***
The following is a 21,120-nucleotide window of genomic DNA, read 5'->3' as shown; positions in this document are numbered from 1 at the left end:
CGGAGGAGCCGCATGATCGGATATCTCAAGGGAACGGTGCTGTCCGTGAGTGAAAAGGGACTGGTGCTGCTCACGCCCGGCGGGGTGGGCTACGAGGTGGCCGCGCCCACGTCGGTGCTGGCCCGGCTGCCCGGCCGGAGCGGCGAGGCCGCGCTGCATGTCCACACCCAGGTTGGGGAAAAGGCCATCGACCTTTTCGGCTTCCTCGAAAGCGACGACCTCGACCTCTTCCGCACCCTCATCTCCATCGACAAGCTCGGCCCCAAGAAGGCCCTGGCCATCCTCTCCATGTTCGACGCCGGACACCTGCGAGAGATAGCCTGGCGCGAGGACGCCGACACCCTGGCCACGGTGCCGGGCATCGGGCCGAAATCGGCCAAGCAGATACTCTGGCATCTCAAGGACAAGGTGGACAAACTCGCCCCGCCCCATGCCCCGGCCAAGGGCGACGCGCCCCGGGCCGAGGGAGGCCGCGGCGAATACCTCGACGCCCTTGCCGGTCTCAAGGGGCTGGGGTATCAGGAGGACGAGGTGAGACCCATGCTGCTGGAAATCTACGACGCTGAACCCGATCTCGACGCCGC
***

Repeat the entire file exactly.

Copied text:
The following is a 21,120-nucleotide window of genomic DNA, read 5'->3' as shown; positions in this document are numbered from 1 at the left end:
CGGAGGAGCCGCATGATCGGATATCTCAAGGGAACGGTGCTGTCCGTGAGTGAAAAGGGACTGGTGCTGCTCACGCCCGGCGGGGTGGGCTACGAGGTGGCCGCGCCCACGTCGGTGCTGGCCCGGCTGCCCGGCCGGAGCGGCGAGGCCGCGCTGCATGTCCACACCCAGGTTGGGGAAAAGGCCATCGACCTTTTCGGCTTCCTCGAAAGCGACGACCTCGACCTCTTCCGCACCCTCATCTCCATCGACAAGCTCGGCCCCAAGAAGGCCCTGGCCATCCTCTCCATGTTCGACGCCGGACACCTGCGAGAGATAGCCTGGCGCGAGGACGCCGACACCCTGGCCACGGTGCCGGGCATCGGGCCGAAATCGGCCAAGCAGATACTCTGGCATCTCAAGGACAAGGTGGACAAACTCGCCCCGCCCCATGCCCCGGCCAAGGGCGACGCGCCCCGGGCCGAGGGAGGCCGCGGCGAATACCTCGACGCCCTTGCCGGTCTCAAGGGGCTGGGGTATCAGGAGGACGAGGTGAGACCCATGCTGCTGGAAATCTACGACGCTGAACCCGATCTCGACGCCGC